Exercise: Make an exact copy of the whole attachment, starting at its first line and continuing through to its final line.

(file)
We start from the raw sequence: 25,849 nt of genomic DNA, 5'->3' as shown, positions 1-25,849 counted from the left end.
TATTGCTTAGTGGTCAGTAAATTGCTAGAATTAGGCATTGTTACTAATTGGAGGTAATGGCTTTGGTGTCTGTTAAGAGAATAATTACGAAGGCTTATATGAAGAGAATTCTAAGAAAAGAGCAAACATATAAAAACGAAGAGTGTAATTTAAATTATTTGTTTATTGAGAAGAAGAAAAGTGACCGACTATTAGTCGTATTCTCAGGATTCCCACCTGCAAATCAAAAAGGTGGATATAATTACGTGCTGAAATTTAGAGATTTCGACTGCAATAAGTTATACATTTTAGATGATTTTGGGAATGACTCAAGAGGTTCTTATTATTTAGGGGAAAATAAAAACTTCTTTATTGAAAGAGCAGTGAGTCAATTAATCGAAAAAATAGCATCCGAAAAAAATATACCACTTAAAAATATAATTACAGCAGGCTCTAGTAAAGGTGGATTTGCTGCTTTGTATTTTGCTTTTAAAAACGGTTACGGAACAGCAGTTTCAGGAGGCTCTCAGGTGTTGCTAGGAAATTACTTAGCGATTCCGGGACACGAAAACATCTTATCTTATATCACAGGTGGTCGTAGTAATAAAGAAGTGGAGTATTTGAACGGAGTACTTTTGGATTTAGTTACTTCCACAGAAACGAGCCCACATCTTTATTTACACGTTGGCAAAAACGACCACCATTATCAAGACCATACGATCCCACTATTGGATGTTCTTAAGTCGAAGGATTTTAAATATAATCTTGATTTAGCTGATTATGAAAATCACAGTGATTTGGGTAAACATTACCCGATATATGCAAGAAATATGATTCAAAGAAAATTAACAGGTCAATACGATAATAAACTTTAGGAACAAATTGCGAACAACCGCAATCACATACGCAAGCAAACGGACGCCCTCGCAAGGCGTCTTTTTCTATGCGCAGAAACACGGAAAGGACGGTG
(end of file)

We start from the raw sequence: 25,849 nt of genomic DNA, 5'->3' as shown, positions 1-25,849 counted from the left end.
TATTGCTTAGTGGTCAGTAAATTGCTAGAATTAGGCATTGTTACTAATTGGAGGTAATGGCTTTGGTGTCTGTTAAGAGAATAATTACGAAGGCTTATATGAAGAGAATTCTAAGAAAAGAGCAAACATATAAAAACGAAGAGTGTAATTTAAATTATTTGTTTATTGAGAAGAAGAAAAGTGACCGACTATTAGTCGTATTCTCAGGATTCCCACCTGCAAATCAAAAAGGTGGATATAATTACGTGCTGAAATTTAGAGATTTCGACTGCAATAAGTTATACATTTTAGATGATTTTGGGAATGACTCAAGAGGTTCTTATTATTTAGGGGAAAATAAAAACTTCTTTATTGAAAGAGCAGTGAGTCAATTAATCGAAAAAATAGCATCCGAAAAAAATATACCACTTAAAAATATAATTACAGCAGGCTCTAGTAAAGGTGGATTTGCTGCTTTGTATTTTGCTTTTAAAAACGGTTACGGAACAGCAGTTTCAGGAGGCTCTCAGGTGTTGCTAGGAAATTACTTAGCGATTCCGGGACACGAAAACATCTTATCTTATATCACAGGTGGTCGTAGTAATAAAGAAGTGGAGTATTTGAACGGAGTACTTTTGGATTTAGTTACTTCCACAGAAACGAGCCCACATCTTTATTTACACGTTGGCAAAAACGACCACCATTATCAAGACCATACGATCCCACTATTGGATGTTCTTAAGTCGAAGGATTTTAAATATAATCTTGATTTAGCTGATTATGAAAATCACAGTGATTTGGGTAAACATTACCCGATATATGCAAGAAATATGATTCAAAGAAAATTAACAGGTCAATACGATAATAAACTTTAGGAACAAATTGCGAACAACCGCAATCACATACGCAAGCAAACGGACGCCCTCGCAAGGCGTCTTTTTCTATGCGCAGAAACACGGAAAGGACGGTG